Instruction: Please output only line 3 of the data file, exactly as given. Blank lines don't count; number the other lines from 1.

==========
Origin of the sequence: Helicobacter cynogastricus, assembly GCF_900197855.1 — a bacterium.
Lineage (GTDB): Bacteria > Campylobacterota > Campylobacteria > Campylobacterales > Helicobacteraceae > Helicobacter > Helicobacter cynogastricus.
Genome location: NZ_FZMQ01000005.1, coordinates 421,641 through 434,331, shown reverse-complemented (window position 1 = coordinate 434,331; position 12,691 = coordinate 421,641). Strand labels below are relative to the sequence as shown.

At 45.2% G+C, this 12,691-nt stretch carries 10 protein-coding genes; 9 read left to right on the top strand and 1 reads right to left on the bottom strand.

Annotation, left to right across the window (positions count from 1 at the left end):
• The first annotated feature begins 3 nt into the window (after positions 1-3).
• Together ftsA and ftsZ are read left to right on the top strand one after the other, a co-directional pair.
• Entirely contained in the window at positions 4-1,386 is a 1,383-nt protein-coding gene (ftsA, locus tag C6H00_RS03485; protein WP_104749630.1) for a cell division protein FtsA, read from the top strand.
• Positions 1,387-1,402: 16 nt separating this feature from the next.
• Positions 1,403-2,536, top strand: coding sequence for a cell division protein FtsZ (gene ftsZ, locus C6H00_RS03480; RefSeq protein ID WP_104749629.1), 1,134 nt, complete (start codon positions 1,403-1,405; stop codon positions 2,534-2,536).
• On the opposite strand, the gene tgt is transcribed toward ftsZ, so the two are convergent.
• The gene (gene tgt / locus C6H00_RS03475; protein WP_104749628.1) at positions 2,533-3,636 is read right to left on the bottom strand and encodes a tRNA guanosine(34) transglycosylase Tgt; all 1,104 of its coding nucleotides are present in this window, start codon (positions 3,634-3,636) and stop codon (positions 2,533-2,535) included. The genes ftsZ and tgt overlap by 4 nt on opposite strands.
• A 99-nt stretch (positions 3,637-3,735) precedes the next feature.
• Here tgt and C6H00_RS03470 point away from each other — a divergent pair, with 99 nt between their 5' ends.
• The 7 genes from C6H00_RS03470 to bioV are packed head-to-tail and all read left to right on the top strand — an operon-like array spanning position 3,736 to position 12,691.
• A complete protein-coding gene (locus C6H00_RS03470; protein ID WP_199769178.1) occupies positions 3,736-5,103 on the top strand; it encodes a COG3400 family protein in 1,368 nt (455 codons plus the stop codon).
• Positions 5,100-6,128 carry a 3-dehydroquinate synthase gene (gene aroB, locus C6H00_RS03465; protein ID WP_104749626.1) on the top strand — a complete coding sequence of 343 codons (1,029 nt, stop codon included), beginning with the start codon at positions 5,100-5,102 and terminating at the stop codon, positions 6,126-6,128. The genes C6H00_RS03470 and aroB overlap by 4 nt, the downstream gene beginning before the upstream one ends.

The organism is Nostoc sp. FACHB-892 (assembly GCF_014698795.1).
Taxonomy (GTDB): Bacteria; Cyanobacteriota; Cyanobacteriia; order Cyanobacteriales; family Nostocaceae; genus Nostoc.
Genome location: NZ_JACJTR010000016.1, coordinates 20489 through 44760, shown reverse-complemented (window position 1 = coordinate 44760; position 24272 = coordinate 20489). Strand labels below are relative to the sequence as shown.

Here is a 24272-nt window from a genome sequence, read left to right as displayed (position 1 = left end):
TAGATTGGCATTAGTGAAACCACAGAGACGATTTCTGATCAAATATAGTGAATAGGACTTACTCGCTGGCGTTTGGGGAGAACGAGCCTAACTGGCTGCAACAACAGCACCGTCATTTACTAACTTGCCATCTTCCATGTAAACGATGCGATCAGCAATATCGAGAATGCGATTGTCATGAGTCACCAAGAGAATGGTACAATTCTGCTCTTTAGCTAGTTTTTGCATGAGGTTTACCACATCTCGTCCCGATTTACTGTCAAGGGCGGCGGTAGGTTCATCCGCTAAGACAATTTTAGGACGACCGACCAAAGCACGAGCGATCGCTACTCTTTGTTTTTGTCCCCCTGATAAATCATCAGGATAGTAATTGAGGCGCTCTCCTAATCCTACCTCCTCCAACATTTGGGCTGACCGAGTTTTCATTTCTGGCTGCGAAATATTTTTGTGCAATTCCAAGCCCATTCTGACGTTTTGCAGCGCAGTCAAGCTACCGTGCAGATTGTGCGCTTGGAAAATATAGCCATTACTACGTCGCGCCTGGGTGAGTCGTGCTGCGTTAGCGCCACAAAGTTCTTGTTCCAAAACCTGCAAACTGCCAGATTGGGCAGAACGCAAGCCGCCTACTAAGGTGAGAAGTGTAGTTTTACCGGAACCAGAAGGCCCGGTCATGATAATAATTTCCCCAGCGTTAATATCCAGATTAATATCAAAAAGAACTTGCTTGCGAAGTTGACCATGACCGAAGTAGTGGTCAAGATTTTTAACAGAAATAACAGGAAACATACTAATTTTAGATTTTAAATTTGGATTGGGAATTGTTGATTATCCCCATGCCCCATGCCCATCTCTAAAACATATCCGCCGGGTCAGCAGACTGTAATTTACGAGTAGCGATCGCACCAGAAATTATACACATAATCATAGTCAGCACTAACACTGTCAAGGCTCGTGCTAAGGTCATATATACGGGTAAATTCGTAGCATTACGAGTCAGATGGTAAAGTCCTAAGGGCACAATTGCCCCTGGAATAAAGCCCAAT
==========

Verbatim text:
Genome location: NZ_FZMQ01000005.1, coordinates 421,641 through 434,331, shown reverse-complemented (window position 1 = coordinate 434,331; position 12,691 = coordinate 421,641). Strand labels below are relative to the sequence as shown.